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Why do people get hungry?

Dear Zahra:

It's important to separate appetite from hunger. Appetite is an urge to eat a certain food. This can be brought on by smelling cookies as they bake, seeing a food commercial on TV, or even just thinking about food. Hunger is a combination of two situations that happen inside your body.

First, your stomach is empty. Your stomach's wave-like contractions that normally occur to help digest food will feel stronger. They may actually feel painful to some people. Your stomach also becomes noisy and begins to rumble.

Second, your bloodstream has to have a certain amount of glucose in it at all times. Glucose comes from the food you eat. It gives your cells enough fuel to work properly. If you haven't eaten in a while, your blood's glucose level-drops. All the cells in your body are asking for food! This may cause you to feel grumpy, weak, or nervous. It often becomes difficult to concentrate, because the desire for something to eat is so strong.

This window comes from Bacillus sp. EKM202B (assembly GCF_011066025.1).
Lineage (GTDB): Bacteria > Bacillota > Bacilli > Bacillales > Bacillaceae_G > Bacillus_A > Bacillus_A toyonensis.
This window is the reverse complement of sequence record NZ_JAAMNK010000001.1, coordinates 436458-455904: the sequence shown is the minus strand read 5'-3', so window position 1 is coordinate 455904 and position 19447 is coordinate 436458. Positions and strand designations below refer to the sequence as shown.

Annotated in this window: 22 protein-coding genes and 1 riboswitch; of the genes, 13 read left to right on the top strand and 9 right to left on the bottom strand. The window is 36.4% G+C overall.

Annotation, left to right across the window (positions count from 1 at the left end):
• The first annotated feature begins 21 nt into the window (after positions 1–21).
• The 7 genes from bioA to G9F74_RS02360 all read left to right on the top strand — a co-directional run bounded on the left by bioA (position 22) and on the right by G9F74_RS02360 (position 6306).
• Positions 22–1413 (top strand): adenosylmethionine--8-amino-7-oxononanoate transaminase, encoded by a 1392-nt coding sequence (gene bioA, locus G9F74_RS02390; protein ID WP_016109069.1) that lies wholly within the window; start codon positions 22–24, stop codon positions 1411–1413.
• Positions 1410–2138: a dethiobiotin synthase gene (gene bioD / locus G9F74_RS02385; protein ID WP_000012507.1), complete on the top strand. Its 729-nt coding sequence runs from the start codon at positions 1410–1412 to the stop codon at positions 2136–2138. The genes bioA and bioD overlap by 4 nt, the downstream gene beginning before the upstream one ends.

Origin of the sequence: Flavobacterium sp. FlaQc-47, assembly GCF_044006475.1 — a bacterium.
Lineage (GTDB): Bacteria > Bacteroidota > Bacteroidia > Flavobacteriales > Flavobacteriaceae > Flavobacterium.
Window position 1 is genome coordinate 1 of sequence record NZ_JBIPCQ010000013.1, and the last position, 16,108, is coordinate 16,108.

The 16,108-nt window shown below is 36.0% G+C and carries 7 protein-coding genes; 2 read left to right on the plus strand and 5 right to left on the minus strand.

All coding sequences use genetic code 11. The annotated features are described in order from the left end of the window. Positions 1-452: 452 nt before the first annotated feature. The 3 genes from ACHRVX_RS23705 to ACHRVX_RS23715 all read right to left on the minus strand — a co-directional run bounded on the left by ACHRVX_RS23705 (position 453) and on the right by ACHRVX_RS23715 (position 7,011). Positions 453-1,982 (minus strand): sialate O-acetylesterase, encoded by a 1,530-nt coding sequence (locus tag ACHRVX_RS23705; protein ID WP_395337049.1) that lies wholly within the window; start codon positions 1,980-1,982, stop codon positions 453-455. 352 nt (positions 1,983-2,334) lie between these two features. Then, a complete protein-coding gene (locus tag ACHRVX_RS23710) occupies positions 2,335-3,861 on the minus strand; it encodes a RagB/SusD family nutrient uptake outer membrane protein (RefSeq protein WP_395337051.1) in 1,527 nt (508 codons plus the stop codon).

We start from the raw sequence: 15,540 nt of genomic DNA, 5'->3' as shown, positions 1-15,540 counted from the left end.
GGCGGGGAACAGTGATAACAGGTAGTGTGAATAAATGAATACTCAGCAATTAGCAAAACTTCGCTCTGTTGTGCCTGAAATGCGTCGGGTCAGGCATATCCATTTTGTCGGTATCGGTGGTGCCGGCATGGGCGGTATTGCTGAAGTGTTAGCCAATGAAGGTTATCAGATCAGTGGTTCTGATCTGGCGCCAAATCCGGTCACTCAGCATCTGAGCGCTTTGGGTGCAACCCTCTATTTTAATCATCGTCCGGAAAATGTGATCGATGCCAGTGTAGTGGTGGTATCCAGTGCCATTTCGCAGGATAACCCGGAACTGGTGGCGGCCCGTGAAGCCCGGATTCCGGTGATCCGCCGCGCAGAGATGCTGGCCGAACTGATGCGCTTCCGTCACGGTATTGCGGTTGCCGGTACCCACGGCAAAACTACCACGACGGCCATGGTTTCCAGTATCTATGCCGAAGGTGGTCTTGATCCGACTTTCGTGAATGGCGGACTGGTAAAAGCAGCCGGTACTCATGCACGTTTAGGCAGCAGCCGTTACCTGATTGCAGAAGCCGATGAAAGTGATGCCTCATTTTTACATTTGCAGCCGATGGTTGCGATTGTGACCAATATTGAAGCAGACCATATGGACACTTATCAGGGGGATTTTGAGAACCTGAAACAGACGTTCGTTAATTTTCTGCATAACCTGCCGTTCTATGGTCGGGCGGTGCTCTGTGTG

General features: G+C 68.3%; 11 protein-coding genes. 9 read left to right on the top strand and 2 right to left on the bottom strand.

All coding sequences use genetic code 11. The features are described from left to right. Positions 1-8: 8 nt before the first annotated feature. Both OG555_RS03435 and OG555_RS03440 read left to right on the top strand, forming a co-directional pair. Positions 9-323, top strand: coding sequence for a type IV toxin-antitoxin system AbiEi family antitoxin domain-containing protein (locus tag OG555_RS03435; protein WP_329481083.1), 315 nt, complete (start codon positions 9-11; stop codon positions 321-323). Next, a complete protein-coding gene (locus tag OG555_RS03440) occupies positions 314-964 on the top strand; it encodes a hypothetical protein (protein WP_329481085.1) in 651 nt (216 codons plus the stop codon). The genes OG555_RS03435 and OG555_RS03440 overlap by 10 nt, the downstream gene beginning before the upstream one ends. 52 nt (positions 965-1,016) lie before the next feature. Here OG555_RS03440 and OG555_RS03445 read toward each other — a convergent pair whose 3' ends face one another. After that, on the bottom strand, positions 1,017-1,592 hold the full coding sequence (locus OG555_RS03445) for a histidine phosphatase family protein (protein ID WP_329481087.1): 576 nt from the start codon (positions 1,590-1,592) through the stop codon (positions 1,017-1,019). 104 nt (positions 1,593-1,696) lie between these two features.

Once you get something to eat, your stomach quiets down, and your blood sugar rises. You feel more relaxed and can concentrate again. You're not hungry anymore, but you still may have an appetite for dessert!

(For more information about the stomach, see "Your Body's Food Factory" on page 34.)
COPYRIGHT 1996 Children's Better Health Institute
No portion of this article can be reproduced without the express written permission from the copyright holder.
Copyright 1996 Gale, Cengage Learning. All rights reserved.

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Title Annotation:Ask Doctor Cory
Author:SerVaas, Cory
Publication:U.S. Kids
Date:Mar 1, 1996
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